In the latest in our regular series, we present a superb selection of miniature masterpieces by the likes of Picasso, Ernst and Gauguin and the stories behind them. All are offered in our Impressionist and Modern Art sales in New York on 16 May
As a teenager, Henri de Toulouse-Lautrec suffered from ill health. Often unable to participate in the same activities as his peers, he turned his attention to drawing. At the age of 15 he became fascinated with the American naval ships that docked in Nice in the summer and autumn, and produced many drawings of their crews. This interest in depicting people on society’s fringes would persist in his art throughout his life.
By the mid-20th century, Kees van Dongen had moved on from bohemian and erotic paintings to charming depictions of high society. But he retained the vibrant colours and brushstrokes that marked his Fauvist period, and his bold style brought him great commercial success. This was one of 77 watercolours that he created to illustrate the first volume of Marcel Proust’s In Search of Lost Time (1947). Van Dongen gifted many of these illustrations to the Proust family; three are in the collection of the Metropolitan Museum of Art, New York.
After separating from the Surrealists in 1930, Jean Arp began to concentrate on sculpture. He took inspiration from nature and allowed his shapes to develop organically, using each new curve to guide the next. ‘I tried to make forms grow,’ Arp wrote. ‘I put my trust in the example of seeds, stars, clouds, plants, animals, men, and finally, in my innermost being.’
Saidie Adler May, this painting’s first owner, was a trailblazing American art collector. After two divorces, May chose not to remarry, and pursued a life of creativity and patronage. She studied painting with Friesz, possibly during her trip to Europe in 1924. On that visit, she also studied under the Abstract Expressionist painter Hans Hofmann, who had a significant impact on the development of her artistic tastes. May went on to become one of the earliest patrons of Surrealism and Abstract Expressionism.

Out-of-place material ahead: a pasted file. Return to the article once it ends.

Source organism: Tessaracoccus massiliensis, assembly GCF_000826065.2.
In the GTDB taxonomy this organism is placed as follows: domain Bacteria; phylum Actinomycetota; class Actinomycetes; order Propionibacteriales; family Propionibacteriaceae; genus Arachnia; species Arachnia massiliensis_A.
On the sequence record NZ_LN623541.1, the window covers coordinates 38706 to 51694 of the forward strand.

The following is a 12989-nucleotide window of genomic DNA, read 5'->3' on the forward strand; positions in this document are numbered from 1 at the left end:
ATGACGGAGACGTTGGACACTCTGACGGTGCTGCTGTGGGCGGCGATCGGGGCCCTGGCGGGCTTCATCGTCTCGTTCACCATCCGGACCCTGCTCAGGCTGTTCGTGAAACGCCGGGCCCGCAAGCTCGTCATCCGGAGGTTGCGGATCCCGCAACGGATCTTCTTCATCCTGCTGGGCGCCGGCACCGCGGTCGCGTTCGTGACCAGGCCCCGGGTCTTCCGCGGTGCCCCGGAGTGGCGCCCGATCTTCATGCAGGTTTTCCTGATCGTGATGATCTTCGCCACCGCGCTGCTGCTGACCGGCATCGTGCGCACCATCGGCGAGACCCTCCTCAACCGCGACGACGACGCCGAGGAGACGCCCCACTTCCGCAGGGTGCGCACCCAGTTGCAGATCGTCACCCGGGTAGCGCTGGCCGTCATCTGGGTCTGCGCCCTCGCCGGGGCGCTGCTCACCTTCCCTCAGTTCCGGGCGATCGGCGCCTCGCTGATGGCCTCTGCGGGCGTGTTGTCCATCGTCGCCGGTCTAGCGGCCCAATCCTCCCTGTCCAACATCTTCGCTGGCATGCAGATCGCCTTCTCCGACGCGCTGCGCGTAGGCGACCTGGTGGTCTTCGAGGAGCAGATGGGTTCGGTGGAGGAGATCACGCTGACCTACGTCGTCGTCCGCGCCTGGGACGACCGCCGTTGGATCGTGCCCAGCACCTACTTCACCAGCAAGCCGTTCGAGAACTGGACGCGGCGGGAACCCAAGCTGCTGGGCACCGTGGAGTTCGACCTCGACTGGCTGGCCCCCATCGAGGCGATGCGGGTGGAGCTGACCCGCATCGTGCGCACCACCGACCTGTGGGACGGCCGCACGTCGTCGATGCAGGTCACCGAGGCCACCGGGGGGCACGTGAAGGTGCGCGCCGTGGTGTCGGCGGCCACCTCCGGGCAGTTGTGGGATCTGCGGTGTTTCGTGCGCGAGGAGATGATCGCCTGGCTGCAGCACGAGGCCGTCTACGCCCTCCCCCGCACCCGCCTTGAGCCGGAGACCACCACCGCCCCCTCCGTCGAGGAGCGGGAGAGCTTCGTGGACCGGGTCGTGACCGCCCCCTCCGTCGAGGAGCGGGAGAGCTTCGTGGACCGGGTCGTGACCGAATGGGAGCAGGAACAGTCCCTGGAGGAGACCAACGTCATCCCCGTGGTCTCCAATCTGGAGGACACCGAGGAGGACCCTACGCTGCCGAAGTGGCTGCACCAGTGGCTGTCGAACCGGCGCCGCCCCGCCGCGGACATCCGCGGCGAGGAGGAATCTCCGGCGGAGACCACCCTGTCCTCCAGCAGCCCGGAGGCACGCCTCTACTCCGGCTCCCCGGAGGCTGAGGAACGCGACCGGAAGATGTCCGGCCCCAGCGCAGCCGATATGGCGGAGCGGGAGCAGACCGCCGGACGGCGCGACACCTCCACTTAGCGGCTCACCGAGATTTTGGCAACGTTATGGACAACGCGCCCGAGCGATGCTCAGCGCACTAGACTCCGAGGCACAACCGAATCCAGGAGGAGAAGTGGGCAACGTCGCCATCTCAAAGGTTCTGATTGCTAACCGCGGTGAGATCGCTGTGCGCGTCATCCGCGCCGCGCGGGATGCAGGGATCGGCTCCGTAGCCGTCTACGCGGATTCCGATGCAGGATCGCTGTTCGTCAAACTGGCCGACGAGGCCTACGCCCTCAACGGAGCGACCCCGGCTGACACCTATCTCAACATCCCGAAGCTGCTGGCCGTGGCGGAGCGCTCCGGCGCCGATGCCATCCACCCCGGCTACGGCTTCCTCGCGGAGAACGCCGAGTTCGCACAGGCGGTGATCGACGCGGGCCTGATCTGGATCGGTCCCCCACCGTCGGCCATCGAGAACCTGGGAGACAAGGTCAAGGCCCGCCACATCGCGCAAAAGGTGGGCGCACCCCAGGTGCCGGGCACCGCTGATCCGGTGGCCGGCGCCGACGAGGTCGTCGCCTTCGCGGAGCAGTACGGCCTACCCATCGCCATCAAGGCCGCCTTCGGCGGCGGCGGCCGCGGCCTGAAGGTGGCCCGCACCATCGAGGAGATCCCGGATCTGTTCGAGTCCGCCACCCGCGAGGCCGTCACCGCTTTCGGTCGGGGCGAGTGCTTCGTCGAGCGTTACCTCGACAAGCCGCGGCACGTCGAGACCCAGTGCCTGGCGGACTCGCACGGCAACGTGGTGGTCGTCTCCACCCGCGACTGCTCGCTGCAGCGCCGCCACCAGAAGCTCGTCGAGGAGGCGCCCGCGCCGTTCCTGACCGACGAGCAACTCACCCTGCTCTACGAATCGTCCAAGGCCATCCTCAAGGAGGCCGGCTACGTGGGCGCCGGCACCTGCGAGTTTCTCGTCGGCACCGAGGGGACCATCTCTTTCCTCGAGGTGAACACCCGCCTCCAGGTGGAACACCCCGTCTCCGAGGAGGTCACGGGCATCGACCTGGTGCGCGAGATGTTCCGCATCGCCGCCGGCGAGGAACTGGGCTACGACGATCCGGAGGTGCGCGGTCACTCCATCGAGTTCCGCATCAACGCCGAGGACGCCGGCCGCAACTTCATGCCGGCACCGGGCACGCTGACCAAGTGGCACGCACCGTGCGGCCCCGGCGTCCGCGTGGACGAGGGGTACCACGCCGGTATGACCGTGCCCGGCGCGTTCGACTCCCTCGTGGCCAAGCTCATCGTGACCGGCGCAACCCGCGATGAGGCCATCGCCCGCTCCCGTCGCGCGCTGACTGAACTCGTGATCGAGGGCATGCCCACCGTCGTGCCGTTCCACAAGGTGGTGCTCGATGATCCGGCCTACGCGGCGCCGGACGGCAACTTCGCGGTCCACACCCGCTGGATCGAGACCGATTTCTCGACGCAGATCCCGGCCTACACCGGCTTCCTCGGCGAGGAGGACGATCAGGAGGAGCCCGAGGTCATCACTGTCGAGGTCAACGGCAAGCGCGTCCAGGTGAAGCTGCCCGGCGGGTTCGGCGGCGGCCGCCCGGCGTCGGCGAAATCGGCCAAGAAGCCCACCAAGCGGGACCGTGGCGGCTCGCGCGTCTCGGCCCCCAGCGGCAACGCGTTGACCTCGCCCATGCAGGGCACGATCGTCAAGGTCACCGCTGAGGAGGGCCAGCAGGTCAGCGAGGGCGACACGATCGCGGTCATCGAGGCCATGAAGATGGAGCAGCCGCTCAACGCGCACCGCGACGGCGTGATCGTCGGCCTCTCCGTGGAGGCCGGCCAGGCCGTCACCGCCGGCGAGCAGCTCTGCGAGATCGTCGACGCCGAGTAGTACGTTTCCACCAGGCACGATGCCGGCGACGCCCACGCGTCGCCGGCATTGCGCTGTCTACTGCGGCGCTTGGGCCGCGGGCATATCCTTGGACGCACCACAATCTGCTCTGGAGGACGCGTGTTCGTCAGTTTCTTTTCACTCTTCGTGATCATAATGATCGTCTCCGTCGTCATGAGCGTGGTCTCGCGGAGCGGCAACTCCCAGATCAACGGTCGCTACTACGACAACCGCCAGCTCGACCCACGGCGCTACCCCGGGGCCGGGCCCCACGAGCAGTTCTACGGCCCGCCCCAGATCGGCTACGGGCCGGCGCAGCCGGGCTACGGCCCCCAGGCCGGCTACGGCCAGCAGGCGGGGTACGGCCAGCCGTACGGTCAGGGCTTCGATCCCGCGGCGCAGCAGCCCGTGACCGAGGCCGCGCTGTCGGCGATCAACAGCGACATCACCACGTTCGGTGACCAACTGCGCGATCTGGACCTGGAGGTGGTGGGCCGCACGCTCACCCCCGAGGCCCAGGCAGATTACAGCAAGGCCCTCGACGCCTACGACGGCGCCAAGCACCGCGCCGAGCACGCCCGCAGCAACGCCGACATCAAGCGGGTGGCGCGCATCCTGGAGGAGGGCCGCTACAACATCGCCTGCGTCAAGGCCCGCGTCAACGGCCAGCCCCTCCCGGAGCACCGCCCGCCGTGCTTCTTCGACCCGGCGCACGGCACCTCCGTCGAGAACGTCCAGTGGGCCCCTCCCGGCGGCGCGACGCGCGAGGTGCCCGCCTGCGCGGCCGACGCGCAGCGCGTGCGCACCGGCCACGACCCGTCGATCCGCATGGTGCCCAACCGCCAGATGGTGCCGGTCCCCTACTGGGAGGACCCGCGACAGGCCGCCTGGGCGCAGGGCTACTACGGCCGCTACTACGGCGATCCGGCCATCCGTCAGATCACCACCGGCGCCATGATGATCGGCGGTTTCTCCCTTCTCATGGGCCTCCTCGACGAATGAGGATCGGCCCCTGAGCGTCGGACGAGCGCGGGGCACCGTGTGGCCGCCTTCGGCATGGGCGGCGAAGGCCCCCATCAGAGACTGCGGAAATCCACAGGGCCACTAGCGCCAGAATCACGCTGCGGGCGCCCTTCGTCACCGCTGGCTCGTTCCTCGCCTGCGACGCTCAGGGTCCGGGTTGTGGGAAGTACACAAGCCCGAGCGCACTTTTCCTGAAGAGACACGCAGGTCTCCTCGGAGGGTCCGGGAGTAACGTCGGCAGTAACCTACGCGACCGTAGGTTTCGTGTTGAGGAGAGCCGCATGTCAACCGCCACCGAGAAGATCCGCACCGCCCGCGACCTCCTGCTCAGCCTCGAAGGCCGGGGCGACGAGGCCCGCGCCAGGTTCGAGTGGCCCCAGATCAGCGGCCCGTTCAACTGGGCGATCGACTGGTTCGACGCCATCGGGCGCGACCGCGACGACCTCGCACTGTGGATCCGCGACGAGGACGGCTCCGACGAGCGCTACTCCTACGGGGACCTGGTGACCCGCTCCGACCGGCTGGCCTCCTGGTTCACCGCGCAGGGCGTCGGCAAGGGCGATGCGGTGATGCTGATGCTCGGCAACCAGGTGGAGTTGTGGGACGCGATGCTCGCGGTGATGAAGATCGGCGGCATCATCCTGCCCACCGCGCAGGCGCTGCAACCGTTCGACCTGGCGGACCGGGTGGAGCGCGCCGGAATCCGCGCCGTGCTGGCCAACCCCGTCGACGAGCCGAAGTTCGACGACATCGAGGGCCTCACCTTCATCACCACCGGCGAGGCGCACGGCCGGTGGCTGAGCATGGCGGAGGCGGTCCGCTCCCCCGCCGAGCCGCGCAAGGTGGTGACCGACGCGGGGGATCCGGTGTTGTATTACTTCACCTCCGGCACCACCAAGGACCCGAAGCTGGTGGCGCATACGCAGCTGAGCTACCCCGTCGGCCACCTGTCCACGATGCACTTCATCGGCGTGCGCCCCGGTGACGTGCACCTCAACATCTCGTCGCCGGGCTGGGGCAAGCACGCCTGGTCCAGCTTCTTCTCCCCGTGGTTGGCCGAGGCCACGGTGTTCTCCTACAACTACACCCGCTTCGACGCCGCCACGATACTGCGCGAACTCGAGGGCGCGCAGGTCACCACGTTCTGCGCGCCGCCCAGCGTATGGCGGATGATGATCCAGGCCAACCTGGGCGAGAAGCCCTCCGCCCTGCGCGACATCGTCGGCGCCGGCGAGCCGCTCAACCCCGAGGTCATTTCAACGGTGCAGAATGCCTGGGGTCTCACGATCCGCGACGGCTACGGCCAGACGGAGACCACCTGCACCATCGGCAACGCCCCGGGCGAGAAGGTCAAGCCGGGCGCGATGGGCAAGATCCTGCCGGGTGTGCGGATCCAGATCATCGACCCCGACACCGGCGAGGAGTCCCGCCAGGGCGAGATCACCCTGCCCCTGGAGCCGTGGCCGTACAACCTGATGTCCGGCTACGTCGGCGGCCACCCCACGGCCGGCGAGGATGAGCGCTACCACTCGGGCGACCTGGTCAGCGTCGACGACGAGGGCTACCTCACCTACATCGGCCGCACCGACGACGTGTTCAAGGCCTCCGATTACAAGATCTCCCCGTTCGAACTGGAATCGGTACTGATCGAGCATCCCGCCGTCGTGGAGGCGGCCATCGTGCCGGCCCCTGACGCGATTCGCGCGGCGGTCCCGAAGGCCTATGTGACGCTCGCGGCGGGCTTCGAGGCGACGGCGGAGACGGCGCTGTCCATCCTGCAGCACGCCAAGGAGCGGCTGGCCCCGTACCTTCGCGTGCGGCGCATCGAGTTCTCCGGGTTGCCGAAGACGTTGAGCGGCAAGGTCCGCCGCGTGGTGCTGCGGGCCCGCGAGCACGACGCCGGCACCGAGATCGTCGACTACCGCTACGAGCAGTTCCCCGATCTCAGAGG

This little study of a dog, measuring only 3½ x 4½ in (9 x 11.5 cm), would eventually feature in Gauguin’s painting, I raro te oviri (1891), now in the collection of the Minneapolis Institute of Arts. The drawing was originally part of a portfolio called Documents Tahiti — 1891, 1892, 1893, a compilation of studies executed by the artist during his first trip to the island. Gauguin returned to France in 1893; two years later, he settled in Tahiti for good.
The first owners of this drawing, Countess Anna Laetitia Pecci-Blunt and her husband Cecil Blunt, opened their multiple homes to writers, poets, artists and intellectuals. Among their guests were Salvador Dalí, Jean Cocteau, Paul Valéry and Paul Claudel. Countess Anna Pecci-Blunt would later be honoured for her philanthropy by both the Italian and French governments. Much of her collection was bequeathed to the Museo di Roma, but certain pieces — including this inscribed sketch, gifted by Dalí to the couple — were retained by the family.
On one side of this intimate sketch, Picasso has depicted himself drawing alongside his lover Marie-Thérèse and their young daughter Maya; on the reverse, he has illustrated Maya’s written words. Later, when asked about her childhood, Maya would recall being a great source of creative inspiration to her father: ‘He had to find a way of seducing this little goddess!’
Lyonel Feininger, a New York City native, moved to Germany at the age of 16, where he enjoyed an illustrious career — he became a leader of the German Expressionist movement; exhibited with the Blaue Reiter; and was one of the first teachers appointed at the Bauhaus. All that came to an end in 1937, when Feininger fled Berlin to avoid Nazi persecution. Returning to the United States after a 50-year absence, skyscrapers and cityscapes became new motifs in his art — a marked departure from the seascapes, churches and small towns he had drawn in Europe. A near-identical piece by Feininger is in the collection of the Metropolitan Museum of Art.
Max Ernst began experimenting with collage in 1919. Ten years later he created the first of three collage books, La femme 100 têtes, using fragments from 19th-century wood engravings from magazines and books to produce a series of bizarre, dreamlike scenes. In his autobiography, Ernst explained that the ‘sheer absurdity’ of his choice of images ‘provoked a sudden intensification of the visionary faculties in [him]’. Following the surprising commercial success of his first collage book, Ernst went on to create two more; this print is one of 80 images from the second volume.
In 1945, Picasso moved from Paris to the Côte d’Azur and began a new phase in his career. Using the pottery studio of Suzanne and Georges Ramié, he produced a series of small clay and terracotta sculptures, often of animals. Along with other Arcadian motifs, the faun — a symbol of freedom for Picasso — appeared frequently in his work. This perhaps reflected his contentment with his new lifestyle on the Mediterranean, and the political liberation of France at the end of the Second World War.